Has anyone finished this yet? If so, please post the steps. I am unsure if we can just modify the for loop parameters or if there is something trickier.

Solution to #20 by Chad BirgerChad Birger, 30 Apr 2009 02:36

Excellent Colte! Thanks for contributing.

Re: solution to Problem 23 by Tom_TiahrtTom_Tiahrt, 28 Apr 2009 16:31

part A

  1. Input(N0)
  2. N1=S(N0,1,1)
  3. N1prime=Sneg(N0,1,1)
  4. N2=s(N1prime,3,1)
  5. merg(N1,N2)=N3

That section takes care of (X1 V X3) now on to (~X1 V X2 V ~X3)

part B

  1. N4=S(N3,1,0) this gets ~X1
  2. N4prime=Sneg(N3,1,0)
  3. N5=S(N4prime,2,1) now we have X2
  4. N5prime=Sneg(N4prime,2,1)
  5. N6=(N5prime,3,0) now we have ~X3
  6. merg(N4,N5,N6)

A.2 = 111 101 110 100
A.3 = 011 010 001 000
A.4 = 011 001
A.5 = 111 101 110 100 011 001

B.1 = 011 001
B.2 = 111 101 110 100
B.3 = 111 110
B.4 = 101 100
B.5 = 100
B.6= 100 111 110 011 001

solution to Problem 23 by chaineschaines, 28 Apr 2009 03:29

Is the following Boolean expression satisfiable? Justify your answer.

\begin{align} x_1 \wedge (\neg \, x_1 \vee x_2 \vee x_3 \vee x_4) \wedge (\neg \, x_2 \vee \neg \, x_3) \wedge (( \neg \, x_1 \wedge \neg \, x_2) \vee (x_1 \wedge x_3) ) \end{align}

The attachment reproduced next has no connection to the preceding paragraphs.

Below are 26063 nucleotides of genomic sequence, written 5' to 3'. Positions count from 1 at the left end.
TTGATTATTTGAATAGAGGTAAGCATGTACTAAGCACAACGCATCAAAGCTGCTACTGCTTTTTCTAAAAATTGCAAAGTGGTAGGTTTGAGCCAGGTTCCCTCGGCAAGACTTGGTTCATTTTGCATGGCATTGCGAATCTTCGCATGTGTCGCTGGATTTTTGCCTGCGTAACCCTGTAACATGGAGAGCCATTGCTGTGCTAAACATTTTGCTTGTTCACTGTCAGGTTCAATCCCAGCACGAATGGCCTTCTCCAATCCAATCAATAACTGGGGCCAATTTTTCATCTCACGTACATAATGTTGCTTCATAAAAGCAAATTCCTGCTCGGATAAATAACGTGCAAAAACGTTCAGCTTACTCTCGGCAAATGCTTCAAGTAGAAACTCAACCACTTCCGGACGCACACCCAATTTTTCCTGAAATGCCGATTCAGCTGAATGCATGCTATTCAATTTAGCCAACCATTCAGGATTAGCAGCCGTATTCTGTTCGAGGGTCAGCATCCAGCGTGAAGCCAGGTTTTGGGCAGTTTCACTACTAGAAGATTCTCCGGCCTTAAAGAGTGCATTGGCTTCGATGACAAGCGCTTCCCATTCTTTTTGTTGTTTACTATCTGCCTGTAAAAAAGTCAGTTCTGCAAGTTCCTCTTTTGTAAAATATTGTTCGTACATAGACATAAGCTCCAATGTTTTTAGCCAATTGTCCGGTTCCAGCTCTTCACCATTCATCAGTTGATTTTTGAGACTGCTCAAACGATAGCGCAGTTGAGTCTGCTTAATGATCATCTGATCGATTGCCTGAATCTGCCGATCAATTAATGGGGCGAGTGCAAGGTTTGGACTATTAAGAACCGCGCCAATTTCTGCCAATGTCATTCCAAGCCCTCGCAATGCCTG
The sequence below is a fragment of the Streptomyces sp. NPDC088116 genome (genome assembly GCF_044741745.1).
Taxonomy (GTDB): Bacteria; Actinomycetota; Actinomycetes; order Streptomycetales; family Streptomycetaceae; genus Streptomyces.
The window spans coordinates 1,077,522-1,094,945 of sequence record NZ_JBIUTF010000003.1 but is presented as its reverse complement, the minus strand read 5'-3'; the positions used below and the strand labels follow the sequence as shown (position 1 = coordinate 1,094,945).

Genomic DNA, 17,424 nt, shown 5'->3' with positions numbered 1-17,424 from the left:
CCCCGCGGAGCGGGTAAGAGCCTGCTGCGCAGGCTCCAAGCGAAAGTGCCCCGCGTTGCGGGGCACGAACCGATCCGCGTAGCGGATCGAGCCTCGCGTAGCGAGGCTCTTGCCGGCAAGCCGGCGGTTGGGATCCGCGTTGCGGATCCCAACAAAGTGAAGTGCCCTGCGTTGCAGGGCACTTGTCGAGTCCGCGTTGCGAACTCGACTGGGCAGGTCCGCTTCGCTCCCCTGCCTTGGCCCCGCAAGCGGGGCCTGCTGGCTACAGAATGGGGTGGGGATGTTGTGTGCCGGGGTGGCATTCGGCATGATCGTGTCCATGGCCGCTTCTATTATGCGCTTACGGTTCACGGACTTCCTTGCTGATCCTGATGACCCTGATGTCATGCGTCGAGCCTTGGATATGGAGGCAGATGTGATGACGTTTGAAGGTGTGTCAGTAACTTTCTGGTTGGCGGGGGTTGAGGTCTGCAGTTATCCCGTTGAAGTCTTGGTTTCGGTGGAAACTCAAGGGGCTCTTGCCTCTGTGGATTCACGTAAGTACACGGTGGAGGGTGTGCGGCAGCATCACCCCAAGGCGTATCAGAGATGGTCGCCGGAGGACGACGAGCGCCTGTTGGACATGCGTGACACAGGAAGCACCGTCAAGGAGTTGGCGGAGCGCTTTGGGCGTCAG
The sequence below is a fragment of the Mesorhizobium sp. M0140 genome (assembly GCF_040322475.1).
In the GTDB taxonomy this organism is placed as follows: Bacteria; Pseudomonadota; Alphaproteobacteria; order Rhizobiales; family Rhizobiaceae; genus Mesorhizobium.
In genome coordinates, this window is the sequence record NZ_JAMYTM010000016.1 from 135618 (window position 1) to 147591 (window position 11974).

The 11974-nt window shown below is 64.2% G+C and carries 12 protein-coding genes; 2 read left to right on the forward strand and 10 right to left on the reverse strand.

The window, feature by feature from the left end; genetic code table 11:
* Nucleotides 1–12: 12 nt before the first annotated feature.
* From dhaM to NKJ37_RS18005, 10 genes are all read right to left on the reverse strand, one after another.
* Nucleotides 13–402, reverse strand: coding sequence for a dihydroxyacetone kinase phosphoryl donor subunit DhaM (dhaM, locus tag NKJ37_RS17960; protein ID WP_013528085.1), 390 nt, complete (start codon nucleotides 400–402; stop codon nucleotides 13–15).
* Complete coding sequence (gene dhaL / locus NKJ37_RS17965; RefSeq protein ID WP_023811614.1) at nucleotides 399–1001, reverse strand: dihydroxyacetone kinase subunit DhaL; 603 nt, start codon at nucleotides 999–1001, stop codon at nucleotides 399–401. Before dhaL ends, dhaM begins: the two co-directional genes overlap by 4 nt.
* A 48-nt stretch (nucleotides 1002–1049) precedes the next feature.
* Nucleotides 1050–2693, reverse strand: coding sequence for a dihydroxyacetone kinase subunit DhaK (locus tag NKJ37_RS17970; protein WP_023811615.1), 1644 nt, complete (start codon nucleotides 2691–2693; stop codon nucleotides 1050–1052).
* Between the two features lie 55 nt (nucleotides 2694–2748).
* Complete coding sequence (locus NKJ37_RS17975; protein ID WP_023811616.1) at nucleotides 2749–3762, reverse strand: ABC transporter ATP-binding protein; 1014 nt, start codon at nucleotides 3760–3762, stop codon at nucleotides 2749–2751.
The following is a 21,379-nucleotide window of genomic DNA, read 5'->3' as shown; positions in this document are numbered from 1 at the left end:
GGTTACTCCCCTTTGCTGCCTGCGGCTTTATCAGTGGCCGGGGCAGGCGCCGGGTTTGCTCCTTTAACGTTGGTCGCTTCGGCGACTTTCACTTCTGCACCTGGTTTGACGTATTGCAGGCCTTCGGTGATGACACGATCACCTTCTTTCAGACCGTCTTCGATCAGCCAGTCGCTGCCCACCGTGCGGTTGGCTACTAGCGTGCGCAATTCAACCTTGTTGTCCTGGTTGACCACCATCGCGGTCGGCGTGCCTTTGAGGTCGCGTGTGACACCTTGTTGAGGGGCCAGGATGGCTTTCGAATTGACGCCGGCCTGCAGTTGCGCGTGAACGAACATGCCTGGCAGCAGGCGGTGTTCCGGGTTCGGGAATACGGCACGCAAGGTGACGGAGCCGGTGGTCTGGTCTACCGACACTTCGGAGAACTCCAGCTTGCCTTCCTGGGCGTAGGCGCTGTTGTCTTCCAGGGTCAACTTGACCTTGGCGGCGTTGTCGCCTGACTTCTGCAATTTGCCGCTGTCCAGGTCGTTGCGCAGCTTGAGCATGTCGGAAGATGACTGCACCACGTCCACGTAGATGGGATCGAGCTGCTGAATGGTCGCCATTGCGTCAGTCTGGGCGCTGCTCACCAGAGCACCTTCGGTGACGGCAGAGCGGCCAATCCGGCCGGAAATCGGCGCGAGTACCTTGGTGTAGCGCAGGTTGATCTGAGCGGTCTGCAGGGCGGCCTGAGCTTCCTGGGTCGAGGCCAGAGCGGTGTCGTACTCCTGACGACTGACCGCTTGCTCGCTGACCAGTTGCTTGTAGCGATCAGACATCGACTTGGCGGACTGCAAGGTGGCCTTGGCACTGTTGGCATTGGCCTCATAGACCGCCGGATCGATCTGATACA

Dividing the expression into its sub-expression components:

\begin{align} x_1 \wedge \end{align}
\begin{align} (\neg \, x_1 \vee x_2 \vee x_3 \vee x_4) \wedge \end{align}
\begin{align} (\neg \, x_2 \vee \neg \, x_3) \wedge \end{align}
\begin{align} (( \neg \, x_1 \wedge \neg \, x_2) \vee \end{align}
\begin{align} (x_1 \wedge x_3) ) \end{align}

To be satisfiable, $x_1$ must be true, otherwise (2) is false and its AND would falsify the entire expression.

If $x_1$ is true, then $x_3$ must be true to make (6) true, because $x_1$ being true makes (5) false, and (6) must be true for the ((5) OR (6)) sub-expression to be true.

Given that $x_3$ must be true, $x_2$ must be false, or (4) would be false, rendering the entire expression false.

Having established that $x_3$ must be true for the entire expression to be true, (3) will be true when $x_3$ is true.